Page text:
But it’s also similar to the rhetoric used by later Fascists – by Mussolini in Italy and Adolf Hitler in Germany – to express the contempt they also felt for their compatriots and their perceived failings, in contrast to the new Fascist type into which they wished to mould them. Mussolini several times rejoiced when conditions became harder for Italians, because it would, he believed, improve them by toughening them up. For example, he was very pleased at the cold winter of 1939-40, commenting ‘This snow and cold is very good. In this way our good-for-nothing Italians, this mediocre race, will be improved. One of the principal reasons I wanted the Apennines because it would make Italy colder and snowier.’ And when there was a coal shortage in January 1940, he was happy again, because it was good for them to be put to tests that would shake off their centuries-old mental laziness.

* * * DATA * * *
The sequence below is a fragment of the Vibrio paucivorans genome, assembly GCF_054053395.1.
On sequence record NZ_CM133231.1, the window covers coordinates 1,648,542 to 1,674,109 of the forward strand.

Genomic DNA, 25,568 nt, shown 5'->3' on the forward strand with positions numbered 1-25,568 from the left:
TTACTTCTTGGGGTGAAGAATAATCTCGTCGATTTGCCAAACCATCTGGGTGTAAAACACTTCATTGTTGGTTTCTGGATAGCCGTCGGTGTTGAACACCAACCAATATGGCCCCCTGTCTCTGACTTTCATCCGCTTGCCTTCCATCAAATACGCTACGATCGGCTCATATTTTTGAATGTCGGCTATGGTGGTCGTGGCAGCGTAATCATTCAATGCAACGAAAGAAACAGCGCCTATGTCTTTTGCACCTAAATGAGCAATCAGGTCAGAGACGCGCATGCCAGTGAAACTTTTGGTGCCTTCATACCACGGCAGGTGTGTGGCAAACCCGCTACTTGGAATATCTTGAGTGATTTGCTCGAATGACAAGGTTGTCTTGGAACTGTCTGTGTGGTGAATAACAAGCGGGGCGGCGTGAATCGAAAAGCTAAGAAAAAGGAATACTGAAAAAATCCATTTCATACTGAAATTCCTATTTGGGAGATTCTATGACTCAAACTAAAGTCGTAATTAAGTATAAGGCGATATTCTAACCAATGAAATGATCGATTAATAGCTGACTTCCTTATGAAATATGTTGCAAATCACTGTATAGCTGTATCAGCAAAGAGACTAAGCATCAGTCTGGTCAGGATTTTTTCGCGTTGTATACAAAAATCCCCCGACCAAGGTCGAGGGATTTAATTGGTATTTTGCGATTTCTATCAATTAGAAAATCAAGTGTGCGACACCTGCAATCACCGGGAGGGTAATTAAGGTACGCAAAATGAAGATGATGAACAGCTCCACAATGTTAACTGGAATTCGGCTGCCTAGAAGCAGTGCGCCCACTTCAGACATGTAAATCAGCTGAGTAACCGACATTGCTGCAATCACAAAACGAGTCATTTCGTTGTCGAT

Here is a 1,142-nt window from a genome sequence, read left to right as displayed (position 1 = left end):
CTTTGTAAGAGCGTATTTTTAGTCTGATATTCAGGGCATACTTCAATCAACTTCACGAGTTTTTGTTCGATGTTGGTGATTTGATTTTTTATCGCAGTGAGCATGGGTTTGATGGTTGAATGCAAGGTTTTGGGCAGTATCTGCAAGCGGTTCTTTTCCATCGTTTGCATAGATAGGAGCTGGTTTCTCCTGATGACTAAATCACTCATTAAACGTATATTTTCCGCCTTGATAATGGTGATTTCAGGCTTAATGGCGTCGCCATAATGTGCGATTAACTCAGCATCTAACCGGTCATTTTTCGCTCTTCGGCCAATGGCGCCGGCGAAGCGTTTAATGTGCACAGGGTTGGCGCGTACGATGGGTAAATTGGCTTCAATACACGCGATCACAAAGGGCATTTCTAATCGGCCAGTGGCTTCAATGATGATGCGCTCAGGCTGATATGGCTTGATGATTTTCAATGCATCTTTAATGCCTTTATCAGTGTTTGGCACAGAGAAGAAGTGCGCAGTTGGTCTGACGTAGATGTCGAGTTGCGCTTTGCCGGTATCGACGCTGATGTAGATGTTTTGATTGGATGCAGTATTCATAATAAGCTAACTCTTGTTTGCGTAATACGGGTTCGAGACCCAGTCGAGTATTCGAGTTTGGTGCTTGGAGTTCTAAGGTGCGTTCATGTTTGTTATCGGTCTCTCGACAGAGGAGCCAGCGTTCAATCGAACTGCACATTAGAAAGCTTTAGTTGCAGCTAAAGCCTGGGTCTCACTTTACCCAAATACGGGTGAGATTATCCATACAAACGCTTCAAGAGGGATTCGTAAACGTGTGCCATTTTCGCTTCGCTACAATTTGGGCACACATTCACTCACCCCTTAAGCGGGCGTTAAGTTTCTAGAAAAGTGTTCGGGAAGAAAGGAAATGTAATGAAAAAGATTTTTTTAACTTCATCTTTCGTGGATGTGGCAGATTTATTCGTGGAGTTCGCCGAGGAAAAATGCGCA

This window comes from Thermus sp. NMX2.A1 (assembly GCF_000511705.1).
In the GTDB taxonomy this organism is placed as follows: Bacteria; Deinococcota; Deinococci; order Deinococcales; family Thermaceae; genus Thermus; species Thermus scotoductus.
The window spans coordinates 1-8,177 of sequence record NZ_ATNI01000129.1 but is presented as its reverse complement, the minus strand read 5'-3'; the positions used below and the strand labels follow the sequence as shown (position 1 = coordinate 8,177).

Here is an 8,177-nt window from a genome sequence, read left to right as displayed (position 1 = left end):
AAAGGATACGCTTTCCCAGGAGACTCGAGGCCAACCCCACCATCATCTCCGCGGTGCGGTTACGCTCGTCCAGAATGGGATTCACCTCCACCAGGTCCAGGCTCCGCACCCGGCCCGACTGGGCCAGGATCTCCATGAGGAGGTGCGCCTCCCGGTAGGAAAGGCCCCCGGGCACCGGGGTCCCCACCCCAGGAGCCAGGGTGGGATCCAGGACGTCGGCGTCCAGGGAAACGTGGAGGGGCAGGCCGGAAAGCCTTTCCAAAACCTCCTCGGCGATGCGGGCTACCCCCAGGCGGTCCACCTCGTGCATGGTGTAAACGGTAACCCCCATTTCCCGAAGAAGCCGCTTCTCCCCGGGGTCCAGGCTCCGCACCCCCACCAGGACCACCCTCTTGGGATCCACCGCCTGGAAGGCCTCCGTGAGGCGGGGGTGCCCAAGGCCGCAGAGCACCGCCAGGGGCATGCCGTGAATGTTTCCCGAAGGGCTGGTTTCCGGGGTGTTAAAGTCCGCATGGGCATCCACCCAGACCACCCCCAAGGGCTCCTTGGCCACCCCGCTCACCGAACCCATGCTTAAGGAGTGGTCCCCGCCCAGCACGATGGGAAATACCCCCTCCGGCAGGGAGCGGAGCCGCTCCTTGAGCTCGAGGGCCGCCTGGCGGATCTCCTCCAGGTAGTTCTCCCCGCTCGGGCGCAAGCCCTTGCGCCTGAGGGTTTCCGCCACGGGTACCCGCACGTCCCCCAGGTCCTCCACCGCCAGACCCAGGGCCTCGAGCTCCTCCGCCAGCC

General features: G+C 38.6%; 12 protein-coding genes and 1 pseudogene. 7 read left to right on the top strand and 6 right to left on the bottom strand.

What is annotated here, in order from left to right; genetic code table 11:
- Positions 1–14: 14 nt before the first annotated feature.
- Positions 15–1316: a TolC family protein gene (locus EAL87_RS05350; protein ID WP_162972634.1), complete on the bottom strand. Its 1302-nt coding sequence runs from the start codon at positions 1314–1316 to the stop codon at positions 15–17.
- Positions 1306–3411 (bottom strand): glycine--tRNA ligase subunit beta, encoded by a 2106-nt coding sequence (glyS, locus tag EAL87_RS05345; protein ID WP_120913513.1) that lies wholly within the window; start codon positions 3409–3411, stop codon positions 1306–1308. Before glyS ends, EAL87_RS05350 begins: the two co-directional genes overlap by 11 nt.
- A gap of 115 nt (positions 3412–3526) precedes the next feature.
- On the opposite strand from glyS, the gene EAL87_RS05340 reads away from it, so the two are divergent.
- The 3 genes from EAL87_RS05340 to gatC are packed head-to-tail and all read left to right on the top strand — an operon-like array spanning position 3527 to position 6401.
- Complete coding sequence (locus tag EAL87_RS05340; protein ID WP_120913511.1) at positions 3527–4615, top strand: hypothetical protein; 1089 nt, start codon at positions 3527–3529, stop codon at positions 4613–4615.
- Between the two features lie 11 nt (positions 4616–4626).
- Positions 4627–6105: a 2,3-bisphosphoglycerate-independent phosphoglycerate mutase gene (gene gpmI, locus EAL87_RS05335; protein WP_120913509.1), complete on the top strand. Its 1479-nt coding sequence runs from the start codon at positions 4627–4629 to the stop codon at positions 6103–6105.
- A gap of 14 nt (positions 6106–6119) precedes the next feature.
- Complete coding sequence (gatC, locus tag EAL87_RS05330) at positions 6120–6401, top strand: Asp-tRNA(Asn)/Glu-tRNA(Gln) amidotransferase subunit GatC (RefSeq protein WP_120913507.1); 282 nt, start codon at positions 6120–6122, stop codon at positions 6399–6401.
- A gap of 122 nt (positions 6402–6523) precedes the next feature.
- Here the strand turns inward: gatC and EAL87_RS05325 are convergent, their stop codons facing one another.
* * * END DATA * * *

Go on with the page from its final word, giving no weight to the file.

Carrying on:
See Noel O’Sullivan, Fascism (London: J.M. Dent & Sons 1983) 66.

Mussolini blamed every failure in the War on the national character of the Italians, who were ‘a soft and unworthy people’, or a ‘people made flabby by art’. And when Speer told Hitler in March 1945 that the War was lost, both economically and militarily, Hitler declared ‘The nation has proved itself weak, and the future belongs solely to the stronger eastern nation.’

O’Sullivan, Fascism, 80.

O’Sullivan also has this to say about the Fascist project of creating a new breed of human: